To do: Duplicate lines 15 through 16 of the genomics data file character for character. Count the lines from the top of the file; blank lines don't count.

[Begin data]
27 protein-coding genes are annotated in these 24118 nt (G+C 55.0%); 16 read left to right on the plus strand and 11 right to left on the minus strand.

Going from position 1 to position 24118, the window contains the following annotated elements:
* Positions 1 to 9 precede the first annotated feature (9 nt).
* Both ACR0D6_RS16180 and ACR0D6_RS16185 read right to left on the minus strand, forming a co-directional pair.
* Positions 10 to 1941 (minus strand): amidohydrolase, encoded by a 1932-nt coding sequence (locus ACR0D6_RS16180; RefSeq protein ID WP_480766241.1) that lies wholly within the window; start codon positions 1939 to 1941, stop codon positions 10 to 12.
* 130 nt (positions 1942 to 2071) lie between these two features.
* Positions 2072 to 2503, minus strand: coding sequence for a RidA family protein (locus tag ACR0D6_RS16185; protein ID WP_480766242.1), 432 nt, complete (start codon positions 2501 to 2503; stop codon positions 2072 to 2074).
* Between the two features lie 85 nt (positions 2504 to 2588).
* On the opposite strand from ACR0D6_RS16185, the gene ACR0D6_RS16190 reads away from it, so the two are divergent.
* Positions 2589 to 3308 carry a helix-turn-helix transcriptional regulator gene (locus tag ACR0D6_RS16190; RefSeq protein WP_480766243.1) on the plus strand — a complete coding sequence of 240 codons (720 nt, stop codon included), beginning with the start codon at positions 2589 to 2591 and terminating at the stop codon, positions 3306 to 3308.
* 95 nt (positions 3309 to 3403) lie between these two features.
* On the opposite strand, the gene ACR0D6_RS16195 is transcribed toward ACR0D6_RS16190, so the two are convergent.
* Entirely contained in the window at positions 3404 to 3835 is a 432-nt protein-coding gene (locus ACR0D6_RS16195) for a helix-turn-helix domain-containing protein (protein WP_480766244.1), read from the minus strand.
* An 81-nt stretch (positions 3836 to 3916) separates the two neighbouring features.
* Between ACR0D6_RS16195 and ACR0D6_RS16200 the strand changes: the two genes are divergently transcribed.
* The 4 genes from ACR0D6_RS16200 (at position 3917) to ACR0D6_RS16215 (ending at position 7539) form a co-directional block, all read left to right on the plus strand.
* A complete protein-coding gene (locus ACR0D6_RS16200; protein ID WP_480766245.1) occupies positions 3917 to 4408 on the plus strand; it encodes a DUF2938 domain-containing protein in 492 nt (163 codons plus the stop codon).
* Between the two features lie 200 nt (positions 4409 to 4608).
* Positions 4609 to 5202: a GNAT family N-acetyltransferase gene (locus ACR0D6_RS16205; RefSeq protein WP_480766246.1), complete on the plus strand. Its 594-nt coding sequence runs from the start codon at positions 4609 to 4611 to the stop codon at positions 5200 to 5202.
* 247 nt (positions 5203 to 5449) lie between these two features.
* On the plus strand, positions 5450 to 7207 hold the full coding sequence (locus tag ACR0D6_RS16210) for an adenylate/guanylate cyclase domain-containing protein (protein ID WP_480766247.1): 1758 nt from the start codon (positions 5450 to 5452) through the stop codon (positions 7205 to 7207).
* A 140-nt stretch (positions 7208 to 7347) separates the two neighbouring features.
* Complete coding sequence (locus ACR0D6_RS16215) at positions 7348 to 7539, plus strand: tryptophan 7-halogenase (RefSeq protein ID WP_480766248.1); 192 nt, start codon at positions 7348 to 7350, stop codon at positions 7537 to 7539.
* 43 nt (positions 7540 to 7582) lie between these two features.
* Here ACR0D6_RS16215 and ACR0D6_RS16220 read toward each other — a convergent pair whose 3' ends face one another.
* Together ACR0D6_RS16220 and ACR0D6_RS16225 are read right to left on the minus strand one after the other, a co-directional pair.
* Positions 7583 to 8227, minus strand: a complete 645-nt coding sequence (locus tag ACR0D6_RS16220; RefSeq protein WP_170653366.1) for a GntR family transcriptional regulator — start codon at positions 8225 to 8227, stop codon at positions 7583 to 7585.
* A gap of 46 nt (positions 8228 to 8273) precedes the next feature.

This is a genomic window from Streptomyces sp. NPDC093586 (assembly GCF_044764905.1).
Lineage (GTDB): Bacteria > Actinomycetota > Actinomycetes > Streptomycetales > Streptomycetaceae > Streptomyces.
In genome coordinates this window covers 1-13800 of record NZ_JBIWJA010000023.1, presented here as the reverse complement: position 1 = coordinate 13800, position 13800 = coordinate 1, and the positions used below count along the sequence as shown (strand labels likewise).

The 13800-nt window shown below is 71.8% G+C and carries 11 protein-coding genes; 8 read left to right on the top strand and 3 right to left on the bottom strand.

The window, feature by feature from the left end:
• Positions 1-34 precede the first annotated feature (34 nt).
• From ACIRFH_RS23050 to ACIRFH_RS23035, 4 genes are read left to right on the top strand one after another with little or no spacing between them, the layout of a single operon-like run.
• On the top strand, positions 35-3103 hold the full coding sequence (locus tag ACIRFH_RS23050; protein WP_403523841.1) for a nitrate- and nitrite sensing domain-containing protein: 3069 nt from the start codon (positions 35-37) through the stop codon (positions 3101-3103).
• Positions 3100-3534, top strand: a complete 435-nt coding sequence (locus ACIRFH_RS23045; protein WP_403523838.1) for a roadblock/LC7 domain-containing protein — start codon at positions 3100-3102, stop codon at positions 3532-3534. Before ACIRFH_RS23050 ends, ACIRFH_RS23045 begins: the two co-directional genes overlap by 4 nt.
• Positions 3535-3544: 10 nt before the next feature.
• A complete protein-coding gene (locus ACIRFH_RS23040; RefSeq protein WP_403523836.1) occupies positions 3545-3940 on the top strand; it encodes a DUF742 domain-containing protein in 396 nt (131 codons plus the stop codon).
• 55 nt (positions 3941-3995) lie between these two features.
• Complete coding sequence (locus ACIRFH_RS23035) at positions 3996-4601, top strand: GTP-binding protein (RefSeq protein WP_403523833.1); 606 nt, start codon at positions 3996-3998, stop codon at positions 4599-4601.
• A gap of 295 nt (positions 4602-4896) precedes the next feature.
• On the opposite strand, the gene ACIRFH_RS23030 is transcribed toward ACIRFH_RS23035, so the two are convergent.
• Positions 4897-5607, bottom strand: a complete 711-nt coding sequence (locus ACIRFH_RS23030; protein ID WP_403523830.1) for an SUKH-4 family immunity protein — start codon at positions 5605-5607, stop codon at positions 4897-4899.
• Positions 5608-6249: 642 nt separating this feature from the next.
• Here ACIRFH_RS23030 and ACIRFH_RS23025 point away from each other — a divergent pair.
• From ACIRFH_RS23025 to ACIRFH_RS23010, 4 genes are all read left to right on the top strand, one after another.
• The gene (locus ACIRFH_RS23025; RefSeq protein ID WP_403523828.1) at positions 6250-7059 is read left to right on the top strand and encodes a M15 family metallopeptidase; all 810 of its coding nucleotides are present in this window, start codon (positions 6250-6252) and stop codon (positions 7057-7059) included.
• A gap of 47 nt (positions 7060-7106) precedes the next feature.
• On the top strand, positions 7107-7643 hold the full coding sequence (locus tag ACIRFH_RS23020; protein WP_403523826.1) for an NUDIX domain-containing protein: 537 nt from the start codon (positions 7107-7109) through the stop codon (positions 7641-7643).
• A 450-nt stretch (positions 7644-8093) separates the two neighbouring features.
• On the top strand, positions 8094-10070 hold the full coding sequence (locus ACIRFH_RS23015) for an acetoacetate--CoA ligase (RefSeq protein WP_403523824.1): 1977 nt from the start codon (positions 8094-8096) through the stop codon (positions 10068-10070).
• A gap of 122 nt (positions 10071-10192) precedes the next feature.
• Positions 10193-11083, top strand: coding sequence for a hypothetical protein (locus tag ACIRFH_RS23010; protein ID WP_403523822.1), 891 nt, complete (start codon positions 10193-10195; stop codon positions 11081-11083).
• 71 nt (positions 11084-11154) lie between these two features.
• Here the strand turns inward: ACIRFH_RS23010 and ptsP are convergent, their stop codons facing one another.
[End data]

* Between ACR0D6_RS16195 and ACR0D6_RS16200 the strand changes: the two genes are divergently transcribed.
* The 4 genes from ACR0D6_RS16200 (at position 3917) to ACR0D6_RS16215 (ending at position 7539) form a co-directional block, all read left to right on the plus strand.